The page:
Background: the transition to motherhood can be stressful, especially for first time mothers. Recent research has shown that yoga can be effective for enhancing psychological well-being.
Objectives: the purpose of this study was to establish if a postpartum Dru yoga intervention improves psychological well-being in first time mothers.
Design: a randomised controlled study was conducted.
Setting and participants: first time mothers were recruited from a Sure Start Community Centre and included in the study if they had a baby aged between 6 weeks to one-year-old. Exclusion criteria were the presence of sciatica, bulging discs, heart disease or whiplash and if they already practiced yoga.
Methods: participants were randomised into a Dru yoga group (n=16) who received a one-hour Dru yoga session each week for 4 weeks and a 20-minute DVD for practice at home. The control group (n=16) who did not receive an intervention. Baseline and follow up measures of perceived stress, mood and coping were assessed in each group.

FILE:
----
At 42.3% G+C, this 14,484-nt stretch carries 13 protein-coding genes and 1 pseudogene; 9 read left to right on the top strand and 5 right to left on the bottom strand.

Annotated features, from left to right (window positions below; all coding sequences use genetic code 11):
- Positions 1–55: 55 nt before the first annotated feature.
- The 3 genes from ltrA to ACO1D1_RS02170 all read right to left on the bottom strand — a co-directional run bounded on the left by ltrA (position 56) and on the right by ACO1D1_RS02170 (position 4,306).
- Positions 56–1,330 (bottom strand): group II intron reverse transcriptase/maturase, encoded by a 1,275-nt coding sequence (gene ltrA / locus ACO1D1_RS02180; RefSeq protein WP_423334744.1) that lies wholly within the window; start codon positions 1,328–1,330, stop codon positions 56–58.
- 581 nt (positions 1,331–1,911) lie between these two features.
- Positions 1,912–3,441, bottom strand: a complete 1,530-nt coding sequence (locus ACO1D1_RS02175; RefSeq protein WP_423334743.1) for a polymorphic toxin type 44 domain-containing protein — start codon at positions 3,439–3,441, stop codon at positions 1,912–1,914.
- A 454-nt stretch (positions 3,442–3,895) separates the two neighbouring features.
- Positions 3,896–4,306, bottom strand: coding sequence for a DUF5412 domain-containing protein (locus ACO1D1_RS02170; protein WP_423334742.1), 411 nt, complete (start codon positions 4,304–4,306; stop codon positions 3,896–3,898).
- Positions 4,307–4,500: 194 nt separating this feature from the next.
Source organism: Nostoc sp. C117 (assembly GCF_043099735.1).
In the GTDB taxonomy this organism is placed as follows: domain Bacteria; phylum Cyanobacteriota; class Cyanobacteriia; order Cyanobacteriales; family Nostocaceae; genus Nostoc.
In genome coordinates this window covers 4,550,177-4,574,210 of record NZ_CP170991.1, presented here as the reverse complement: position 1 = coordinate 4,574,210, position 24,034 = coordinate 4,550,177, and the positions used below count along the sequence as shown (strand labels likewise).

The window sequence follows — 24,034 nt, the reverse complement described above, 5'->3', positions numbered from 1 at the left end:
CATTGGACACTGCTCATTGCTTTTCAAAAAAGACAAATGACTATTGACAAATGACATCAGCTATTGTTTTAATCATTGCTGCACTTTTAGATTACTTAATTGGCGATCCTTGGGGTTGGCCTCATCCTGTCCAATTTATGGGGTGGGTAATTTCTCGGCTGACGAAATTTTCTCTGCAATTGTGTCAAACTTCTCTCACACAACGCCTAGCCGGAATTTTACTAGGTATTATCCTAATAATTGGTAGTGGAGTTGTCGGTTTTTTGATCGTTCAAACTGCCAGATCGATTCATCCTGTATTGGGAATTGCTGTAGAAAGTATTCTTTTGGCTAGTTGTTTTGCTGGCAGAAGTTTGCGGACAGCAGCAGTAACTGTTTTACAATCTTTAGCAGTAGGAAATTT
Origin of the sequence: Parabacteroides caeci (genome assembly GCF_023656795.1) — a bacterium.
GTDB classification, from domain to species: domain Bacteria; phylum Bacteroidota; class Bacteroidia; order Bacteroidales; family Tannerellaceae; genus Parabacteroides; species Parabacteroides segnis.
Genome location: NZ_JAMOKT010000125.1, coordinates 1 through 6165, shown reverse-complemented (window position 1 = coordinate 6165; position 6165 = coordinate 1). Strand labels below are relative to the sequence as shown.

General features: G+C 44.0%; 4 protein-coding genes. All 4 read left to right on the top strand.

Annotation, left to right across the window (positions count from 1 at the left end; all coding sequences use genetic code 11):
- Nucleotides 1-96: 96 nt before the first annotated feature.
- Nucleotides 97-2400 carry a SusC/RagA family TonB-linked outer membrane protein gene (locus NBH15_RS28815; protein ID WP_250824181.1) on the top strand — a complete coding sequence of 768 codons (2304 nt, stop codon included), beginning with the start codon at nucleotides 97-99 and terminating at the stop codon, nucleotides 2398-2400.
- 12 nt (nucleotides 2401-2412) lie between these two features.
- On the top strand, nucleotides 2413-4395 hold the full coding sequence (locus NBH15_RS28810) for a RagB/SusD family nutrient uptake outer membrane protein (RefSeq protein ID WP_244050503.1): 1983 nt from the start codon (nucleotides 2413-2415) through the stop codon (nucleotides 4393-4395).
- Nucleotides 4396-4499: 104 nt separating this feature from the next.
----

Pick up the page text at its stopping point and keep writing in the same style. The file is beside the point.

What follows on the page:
Results: a repeated measures factorial Analysis of Variance showed that in comparison to the control group, the Dru yoga intervention group had improved psychological well-being as indicated by reductions in stress, negative affect, and dysfunctional coping and increases in problem focused coping at follow up (P<0.05).
Conclusion: the current study shows that Dru yoga is beneficial for the psychological well-being of first time mothers. Further research is needed using large scale replication studies with a longer follow up period and including multiparous women. This study extends the support for yoga with postpartum mothers.
Keywords: Coping; Mood; Postpartum; Stress; Yoga.
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